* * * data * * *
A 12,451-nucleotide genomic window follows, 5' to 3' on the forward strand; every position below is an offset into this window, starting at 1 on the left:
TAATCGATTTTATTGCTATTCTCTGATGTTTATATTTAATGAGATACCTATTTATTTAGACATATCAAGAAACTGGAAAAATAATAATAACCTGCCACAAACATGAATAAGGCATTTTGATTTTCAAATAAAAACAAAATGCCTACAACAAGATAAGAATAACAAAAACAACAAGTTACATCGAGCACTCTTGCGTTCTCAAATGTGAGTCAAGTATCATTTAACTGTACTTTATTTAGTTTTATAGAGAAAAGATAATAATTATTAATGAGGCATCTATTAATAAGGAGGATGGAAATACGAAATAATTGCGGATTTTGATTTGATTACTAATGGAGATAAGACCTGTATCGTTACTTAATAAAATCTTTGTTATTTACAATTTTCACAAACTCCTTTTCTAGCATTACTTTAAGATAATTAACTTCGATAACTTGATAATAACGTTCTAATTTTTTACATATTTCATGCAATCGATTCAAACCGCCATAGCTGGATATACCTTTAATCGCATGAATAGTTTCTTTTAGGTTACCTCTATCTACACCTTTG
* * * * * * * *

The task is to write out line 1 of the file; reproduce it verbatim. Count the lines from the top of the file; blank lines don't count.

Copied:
A 12,451-nucleotide genomic window follows, 5' to 3' on the forward strand; every position below is an offset into this window, starting at 1 on the left: